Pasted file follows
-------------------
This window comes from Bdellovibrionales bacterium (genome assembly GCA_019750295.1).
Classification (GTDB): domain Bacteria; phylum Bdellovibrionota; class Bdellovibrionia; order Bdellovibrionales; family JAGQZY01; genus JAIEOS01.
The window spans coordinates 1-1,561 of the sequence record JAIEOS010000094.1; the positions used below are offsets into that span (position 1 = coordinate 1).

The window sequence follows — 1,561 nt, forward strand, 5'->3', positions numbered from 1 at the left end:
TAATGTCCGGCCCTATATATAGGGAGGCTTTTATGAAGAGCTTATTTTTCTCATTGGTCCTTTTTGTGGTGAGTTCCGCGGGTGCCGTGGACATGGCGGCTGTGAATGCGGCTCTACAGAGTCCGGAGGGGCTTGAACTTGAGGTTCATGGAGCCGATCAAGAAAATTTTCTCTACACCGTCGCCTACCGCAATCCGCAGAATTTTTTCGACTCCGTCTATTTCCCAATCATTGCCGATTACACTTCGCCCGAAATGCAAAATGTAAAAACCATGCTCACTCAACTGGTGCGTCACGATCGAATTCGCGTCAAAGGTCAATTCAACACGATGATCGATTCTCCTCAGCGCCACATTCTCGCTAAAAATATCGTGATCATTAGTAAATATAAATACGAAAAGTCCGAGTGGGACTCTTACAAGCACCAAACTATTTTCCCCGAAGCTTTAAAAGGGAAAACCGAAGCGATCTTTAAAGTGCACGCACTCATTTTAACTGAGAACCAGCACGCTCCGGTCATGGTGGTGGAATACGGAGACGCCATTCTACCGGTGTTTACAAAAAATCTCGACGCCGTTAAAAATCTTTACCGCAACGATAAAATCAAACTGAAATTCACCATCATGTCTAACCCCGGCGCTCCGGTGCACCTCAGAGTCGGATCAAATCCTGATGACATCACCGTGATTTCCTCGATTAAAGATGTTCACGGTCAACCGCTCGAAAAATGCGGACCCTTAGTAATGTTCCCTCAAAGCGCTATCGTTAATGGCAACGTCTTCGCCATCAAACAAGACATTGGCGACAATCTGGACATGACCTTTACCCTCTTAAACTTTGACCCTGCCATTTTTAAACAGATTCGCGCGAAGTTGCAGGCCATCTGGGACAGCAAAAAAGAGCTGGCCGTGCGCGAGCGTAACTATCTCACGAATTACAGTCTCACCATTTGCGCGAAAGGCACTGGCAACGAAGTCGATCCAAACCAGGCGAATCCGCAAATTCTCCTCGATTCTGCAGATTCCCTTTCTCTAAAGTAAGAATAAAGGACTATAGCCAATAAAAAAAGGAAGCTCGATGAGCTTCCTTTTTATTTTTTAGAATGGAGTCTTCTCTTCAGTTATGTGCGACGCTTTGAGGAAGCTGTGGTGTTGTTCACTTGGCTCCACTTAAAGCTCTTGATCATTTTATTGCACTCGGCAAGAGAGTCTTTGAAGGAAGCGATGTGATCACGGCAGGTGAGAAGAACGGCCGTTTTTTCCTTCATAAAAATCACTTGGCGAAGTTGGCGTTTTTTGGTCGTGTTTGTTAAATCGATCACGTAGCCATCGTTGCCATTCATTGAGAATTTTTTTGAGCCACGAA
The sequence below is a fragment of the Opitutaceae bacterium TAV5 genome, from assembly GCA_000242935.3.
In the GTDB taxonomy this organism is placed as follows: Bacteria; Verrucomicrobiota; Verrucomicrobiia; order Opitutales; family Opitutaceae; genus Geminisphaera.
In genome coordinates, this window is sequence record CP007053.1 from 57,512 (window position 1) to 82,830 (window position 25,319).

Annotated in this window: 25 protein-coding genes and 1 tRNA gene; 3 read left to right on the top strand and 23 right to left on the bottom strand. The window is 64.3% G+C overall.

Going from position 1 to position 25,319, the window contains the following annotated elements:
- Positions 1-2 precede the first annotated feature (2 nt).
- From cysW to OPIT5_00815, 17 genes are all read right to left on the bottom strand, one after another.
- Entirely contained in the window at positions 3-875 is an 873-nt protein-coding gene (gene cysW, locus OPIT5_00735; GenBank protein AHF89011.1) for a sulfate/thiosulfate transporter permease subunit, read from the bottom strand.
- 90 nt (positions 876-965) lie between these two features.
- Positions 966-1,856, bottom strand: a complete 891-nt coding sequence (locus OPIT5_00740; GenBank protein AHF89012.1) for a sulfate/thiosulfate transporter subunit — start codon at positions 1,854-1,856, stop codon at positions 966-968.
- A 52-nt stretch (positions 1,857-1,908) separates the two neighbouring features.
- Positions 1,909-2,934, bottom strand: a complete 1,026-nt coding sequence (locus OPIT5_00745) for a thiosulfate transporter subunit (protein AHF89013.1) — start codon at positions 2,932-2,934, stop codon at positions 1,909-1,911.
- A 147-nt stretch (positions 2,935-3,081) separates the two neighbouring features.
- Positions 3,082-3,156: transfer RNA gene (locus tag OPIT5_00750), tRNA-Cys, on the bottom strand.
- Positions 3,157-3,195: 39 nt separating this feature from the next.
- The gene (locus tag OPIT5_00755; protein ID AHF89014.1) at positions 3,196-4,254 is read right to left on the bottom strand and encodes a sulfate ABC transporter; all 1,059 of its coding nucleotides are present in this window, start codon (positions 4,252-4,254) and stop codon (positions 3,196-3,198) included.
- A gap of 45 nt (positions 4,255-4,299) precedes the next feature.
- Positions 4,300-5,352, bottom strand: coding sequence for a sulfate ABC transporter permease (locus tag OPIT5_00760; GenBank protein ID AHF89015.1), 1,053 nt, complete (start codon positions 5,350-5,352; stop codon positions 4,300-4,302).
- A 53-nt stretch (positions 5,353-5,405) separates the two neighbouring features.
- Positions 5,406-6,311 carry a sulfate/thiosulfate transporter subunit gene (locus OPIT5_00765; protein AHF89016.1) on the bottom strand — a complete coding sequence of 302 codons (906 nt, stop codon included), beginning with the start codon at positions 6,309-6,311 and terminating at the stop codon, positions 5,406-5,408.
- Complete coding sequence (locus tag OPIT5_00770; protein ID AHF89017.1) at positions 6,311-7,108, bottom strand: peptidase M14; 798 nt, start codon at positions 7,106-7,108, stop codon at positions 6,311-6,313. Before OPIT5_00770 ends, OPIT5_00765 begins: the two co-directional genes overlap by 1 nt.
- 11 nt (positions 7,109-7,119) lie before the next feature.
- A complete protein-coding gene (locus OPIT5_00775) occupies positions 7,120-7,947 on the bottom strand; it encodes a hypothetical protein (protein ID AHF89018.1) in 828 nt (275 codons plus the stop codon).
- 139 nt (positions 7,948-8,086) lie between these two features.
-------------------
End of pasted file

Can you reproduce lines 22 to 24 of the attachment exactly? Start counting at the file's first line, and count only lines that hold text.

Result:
- A gap of 45 nt (positions 4,255-4,299) precedes the next feature.
- Positions 4,300-5,352, bottom strand: coding sequence for a sulfate ABC transporter permease (locus tag OPIT5_00760; GenBank protein ID AHF89015.1), 1,053 nt, complete (start codon positions 5,350-5,352; stop codon positions 4,300-4,302).
- A 53-nt stretch (positions 5,353-5,405) separates the two neighbouring features.